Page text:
By Aimée Lutkin 7/02/18 2:30pm
BleedingControl.org, an group begun by the American College of Surgeons, has successfully campaigned for a national Stop The Bleed Day; the organization believes that many lives could be saved if ordinary citizens had some basic information on how to stop traumatic bleeding in an emergency situation. Reporter and certified EMT Tim Mak rounded up the most critical points on the day dedicated to bleeding awareness in an effort to teach more people how to save lives.
Medical School Offers Bleeding Control Training
The American College of Surgeons (ACS) Stop the Bleed® program continues to empower the general public to make a difference in a life-threatening emergency by teaching them the basic techniques of bleeding control. As more College members work to promote this program in their institutions and communities, medical students are also being trained, as well as high school students in at-risk areas in urban settings.
The Agnew Surgical Society at the University of Pennsylvania Perelman School of Medicine shares their experience offering bleeding control workshops to high school students.
University of Pennsylvania (Penn) Perelman School of Medicine
Agnew Surgical Society
In the early moments after natural and intentional trauma, bystanders are often present before the arrival of first responders. While the number of violent offenses continues to decrease in Philadelphia, the city remains one of the most violent cities in the United States, with the Center for Disease Control recording firearm-related deaths in Philadelphia above the national average year after year. The trauma from these deaths lasts well beyond the months following the initial event, and often is widespread to affect families, friends, and the school environment. The goal of the Stop the Bleed Campaign is to prevent deaths from exsanguination by teaching the community basic bleeding control. Our target population for this program is Philadelphia high school-aged youth.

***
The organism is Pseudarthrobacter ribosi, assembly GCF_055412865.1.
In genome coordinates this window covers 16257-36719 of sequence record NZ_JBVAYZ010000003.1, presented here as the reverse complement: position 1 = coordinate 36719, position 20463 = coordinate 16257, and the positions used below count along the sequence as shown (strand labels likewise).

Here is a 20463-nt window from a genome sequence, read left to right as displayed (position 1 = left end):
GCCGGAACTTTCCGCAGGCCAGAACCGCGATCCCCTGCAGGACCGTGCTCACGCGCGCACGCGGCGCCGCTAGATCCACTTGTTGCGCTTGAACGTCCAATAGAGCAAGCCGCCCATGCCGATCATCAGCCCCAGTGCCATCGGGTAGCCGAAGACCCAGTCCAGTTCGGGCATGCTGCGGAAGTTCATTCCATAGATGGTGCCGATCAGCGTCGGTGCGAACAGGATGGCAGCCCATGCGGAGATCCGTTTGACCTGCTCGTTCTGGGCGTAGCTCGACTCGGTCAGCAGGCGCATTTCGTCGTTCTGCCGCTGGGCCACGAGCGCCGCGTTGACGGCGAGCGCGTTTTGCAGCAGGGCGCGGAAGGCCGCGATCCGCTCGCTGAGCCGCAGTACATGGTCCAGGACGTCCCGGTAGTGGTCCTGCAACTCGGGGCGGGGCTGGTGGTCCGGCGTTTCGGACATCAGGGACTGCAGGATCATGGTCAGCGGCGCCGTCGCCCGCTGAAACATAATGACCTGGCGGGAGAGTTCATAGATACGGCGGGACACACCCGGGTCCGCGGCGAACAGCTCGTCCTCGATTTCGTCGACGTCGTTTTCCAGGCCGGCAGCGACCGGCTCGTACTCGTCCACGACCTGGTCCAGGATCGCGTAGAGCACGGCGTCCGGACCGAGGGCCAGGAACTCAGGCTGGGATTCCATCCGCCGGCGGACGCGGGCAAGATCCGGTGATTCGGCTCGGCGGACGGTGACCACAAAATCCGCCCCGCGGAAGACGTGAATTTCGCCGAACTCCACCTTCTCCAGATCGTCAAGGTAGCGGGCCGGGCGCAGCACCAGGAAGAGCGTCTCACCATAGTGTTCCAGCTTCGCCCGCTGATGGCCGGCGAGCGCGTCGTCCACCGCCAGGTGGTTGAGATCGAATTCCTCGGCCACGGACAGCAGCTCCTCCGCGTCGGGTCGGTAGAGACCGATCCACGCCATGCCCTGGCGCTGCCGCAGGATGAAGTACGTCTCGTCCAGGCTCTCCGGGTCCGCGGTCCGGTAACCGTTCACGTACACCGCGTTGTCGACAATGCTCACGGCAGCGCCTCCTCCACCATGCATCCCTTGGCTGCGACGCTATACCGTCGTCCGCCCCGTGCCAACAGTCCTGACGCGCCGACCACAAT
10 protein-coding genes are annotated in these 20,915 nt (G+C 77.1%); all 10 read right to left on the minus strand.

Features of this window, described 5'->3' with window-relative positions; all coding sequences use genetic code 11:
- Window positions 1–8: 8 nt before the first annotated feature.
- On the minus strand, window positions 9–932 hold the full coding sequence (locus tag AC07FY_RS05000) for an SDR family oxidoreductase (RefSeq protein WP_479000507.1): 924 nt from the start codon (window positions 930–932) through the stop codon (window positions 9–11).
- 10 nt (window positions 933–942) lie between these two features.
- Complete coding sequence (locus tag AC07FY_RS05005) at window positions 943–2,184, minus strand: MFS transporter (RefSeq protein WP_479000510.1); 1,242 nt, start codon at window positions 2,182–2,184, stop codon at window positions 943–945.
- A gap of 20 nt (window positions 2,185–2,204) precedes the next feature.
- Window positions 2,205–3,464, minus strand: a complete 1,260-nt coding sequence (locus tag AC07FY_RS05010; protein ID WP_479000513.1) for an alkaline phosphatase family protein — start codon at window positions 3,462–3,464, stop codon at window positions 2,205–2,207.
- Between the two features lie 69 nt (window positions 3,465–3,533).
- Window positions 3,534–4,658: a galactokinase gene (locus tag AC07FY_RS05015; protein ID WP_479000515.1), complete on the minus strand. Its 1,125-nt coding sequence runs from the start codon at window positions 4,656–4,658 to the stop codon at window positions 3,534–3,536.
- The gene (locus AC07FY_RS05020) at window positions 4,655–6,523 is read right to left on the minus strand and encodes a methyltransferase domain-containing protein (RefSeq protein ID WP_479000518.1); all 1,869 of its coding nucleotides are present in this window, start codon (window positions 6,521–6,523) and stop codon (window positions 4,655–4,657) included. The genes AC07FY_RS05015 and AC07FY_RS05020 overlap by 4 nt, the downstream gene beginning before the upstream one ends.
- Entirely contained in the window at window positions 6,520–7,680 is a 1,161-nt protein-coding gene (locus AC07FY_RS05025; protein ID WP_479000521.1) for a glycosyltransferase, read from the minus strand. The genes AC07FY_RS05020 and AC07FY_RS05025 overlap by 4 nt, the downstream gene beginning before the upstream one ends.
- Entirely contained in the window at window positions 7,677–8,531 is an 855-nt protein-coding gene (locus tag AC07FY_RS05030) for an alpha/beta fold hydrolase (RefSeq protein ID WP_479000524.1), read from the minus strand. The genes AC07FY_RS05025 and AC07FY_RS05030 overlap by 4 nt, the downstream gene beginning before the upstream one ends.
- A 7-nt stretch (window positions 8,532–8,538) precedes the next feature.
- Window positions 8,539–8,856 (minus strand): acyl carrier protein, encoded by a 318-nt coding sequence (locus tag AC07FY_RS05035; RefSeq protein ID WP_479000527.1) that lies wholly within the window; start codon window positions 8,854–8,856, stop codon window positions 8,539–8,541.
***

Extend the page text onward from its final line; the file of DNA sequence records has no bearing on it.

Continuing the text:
Our Stop the Bleed workshops are hosted by Penn trauma surgeons, nurse practitioners, hospital chaplains, and senior medical students. The sessions are divided into two parts. The first portion is reserved for training and certification in first response, appropriate tourniquet use, and wound packing with gauze and hemostatic agents for major bleeding. High school students gain hands-on practice with state-of-the-art mannequins and combat application tourniquets. The second portion of training is a safe-space reserved for building relationships within the community, and discussing paths into the field of medicine for youth participants—encouraging the development of the next generation of providers. Students have shared stories of prior trauma that either they or close contacts have experienced, including friends and family members killed by gang-related violence. Senior medical students work as mentors, providing advice and guidance for successful application to undergraduate universities and graduate programs.
Thus far workshops have included student participants from Philadelphia’s Sayre and West Philadelphia High Schools. Both schools have had troubled histories, with Sayre nearly closing in the early 2000s due to poor standardized testing and low student graduation rates. However, both Sayre and West Philadelphia High School, now in a new location since 2011, are working with several after-school community organizations to nurture young minds, develop skills, and keep students off the streets and progressing in their education. Our ultimate hope with this initiative is to empower these at-risk youths not only to feel confident and take action in the face of trauma from firearm violence, but also to gain exposure to medicine and higher education, setting goals and bolstering potential.